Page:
* Swiss private equity company Partners Group Holding AG is bringing in former British Prime Minister Gordon Brown to advise on so-called impact investments, The Wall Street Journal reported.

* UBS Group AG has required former investment bank head Andrea Orcel to wait until April before moving into his new role as CEO of Spain's Banco Santander SA, after the Swiss lender enforced Orcel's entire six-month garden leave, insiders told Bloomberg News. Orcel was reportedly expected to join Santander in the early part of the first quarter.

* A former UBS Group employee who failed to appear for a second day for a Swiss criminal trial over allegations of stealing client data and selling it to German tax officials is facing four years in jail, Bloomberg News reported.


* The Confédération Nationale du Crédit Mutuel said it is ending discussions with Crédit Mutuel Arkéa SACC over the latter's plans to split from the banking group. Arkéa had not provided any proposals for the split and had not responded to a set of measures previously put forward by the Confédération, according to a spokeswoman for the group.

* Nederlandse Waterschapsbank NV has acquired a €2 billion loan portfolio from ABN Amro Group NV, Het Financieele Dagblad reported. An ABN Amro spokesman said the portfolio was not part of the bank's core business.

* French lender Crédit Agricole SA is closing its Swiss trading arm, Finews reported.

* ING Direct France has changed its name as result of a harmonization effort initiated by ING Groep NV for all its subsidiaries, L'Agefi reported.

* LeasePlan Corp. NV CEO Tex Gunning told BNR Nieuwsradio that he was not expecting an IPO in "the coming one or two years," Het Financieele Dagblad said.

* Jeroen Piqueur, the former founder and CEO of the collapsed Optima Bank, has been declared bankrupt by a court in Ghent, De Tijd reported.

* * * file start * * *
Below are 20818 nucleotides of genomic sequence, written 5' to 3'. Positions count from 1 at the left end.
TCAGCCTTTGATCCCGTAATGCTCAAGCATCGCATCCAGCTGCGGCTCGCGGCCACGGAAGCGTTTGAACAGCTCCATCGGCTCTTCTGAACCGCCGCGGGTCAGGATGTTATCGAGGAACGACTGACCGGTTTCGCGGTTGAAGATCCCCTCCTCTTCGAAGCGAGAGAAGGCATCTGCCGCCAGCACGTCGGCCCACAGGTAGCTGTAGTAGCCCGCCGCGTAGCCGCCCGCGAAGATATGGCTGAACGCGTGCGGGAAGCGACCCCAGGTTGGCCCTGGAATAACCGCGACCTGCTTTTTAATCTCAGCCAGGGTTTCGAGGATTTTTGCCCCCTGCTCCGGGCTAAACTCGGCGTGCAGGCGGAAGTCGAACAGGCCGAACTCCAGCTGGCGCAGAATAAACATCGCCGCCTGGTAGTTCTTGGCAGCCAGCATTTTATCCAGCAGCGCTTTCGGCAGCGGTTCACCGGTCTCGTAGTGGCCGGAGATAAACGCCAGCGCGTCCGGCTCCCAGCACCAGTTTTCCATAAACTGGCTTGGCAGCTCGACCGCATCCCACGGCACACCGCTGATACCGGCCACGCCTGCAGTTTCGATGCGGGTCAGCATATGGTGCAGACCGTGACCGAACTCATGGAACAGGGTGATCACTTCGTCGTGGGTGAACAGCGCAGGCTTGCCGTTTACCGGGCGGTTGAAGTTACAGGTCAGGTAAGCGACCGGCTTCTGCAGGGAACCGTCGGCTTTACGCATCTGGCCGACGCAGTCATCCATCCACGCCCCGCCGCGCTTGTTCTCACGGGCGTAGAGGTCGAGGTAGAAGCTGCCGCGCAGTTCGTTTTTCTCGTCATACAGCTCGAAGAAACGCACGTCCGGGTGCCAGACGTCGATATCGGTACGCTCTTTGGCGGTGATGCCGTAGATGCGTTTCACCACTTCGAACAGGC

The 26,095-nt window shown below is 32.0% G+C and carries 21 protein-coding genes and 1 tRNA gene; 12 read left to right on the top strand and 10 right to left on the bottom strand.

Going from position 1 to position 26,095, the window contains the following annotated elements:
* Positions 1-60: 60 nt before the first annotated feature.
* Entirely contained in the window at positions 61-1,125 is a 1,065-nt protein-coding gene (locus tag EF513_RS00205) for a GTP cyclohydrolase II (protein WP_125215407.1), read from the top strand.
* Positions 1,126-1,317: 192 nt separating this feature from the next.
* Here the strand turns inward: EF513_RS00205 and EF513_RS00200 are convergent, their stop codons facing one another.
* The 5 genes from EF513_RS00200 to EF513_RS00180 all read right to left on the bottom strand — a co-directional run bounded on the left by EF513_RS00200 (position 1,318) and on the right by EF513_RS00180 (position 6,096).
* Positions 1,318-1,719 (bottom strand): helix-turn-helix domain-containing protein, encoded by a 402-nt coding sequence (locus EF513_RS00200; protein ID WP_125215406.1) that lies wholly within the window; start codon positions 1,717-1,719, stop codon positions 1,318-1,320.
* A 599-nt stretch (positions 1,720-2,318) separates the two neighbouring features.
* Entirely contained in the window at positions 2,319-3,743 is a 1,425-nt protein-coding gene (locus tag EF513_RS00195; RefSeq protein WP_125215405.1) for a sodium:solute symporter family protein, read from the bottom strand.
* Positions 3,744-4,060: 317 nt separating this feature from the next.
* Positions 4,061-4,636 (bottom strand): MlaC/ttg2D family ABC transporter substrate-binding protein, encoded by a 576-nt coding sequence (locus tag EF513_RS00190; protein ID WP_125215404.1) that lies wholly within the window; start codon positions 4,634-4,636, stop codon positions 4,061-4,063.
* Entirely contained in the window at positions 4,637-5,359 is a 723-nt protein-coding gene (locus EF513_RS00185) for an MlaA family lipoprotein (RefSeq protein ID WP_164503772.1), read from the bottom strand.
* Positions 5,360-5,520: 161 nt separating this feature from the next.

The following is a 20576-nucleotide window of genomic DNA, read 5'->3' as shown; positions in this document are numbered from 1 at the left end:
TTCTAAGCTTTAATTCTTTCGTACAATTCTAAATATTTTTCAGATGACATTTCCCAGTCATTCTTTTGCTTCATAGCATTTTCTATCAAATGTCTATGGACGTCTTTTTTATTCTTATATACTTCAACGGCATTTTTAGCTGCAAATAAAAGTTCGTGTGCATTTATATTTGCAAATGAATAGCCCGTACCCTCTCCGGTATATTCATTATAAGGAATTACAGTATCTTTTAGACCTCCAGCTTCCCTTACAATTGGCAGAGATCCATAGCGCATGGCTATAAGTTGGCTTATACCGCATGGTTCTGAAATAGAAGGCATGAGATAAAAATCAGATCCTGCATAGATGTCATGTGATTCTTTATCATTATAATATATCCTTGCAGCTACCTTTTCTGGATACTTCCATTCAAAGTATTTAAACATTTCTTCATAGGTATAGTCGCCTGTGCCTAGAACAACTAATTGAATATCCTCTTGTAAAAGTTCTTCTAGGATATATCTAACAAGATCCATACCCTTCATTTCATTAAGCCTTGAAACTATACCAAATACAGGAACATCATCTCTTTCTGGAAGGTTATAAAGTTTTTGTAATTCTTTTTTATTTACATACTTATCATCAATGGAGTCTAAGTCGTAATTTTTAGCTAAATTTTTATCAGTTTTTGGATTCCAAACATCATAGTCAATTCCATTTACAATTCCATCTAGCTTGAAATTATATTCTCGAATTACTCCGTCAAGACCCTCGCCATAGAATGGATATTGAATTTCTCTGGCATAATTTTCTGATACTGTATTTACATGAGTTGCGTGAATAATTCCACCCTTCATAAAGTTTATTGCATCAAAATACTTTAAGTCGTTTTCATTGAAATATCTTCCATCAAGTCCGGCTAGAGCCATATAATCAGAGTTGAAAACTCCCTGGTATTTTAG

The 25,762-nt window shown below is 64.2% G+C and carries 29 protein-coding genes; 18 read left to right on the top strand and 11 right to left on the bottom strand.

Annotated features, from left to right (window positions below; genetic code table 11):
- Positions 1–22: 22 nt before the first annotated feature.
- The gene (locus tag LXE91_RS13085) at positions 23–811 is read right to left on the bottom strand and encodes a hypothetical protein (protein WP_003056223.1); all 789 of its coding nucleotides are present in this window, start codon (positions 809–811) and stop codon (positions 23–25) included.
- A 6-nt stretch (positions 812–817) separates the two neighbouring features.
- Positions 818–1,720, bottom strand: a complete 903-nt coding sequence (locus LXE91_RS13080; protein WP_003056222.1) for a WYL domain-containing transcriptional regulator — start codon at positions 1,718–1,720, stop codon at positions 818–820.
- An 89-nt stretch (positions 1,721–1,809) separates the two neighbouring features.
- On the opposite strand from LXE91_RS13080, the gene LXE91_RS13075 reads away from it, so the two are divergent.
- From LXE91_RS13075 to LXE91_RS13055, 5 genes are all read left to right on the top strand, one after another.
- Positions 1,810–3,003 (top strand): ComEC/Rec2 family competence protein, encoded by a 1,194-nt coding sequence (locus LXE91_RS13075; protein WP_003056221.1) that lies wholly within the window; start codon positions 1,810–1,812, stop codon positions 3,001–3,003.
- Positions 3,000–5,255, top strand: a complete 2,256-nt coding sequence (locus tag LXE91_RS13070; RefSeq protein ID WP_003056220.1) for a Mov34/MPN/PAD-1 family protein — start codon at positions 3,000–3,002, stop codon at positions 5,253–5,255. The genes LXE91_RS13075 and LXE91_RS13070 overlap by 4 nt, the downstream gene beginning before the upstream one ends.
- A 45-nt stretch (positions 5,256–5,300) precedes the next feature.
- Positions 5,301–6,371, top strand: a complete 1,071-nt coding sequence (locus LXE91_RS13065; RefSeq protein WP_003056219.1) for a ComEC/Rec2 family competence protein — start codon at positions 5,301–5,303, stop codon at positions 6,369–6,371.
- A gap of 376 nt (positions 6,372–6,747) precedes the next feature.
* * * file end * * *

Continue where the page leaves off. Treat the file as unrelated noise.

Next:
* Rodrigo Rato, the former chairman of Bankia SA, has said in the second session of a trial over the bank's IPO in July 2011 that the operation was the only viable option at the time to not go beyond the "red line" of economic risk set by the bank's own directors, Europa Press reported.

* Banco Santander SA has launched a new debt fund worth €620 million to finance the growth of companies, Europa Press wrote.

* Portugal's ABM banking industry association criticized a bill passed by parliament's budget and finance committee on Jan. 9 that would allow for the naming of large-scale debtors, saying the legislation violates European law and would harm both lenders and their customers, Lusa reported. The parliamentary committee also approved a measure that would oblige banks to inform tax authorities of all accounts with balances above €50,000, Jornal Económico said.

* Portugal's Fidelidade - Companhia de Seguros SA has completed its takeover of Peruvian insurer La Positiva after buying a 51% stake in company for some €90 million, Jornal de Negócios and Jornal Económico reported. The company said the deal marked Fidelidade's debut in Latin America and was "another step in consolidating Fidelidade's internationalization strategy."


* Italian Deputy Prime Minister Matteo Salvini said the government would consider taking control of Banca Carige SpA, Bloomberg News reported. One of Carige's administrators, Pietro Modiano, said however that a nationalization of the lender was theoretical and extreme. Carige, meanwhile, aims to sell €1.5 billion of nonperforming exposure, MF reported.

* The Italian Competition Authority has fined FCA Bank SpA, a joint venture between CA Consumer Finance SA and FCA Italy SpA, €178.9 million for allegedly violating competition rules.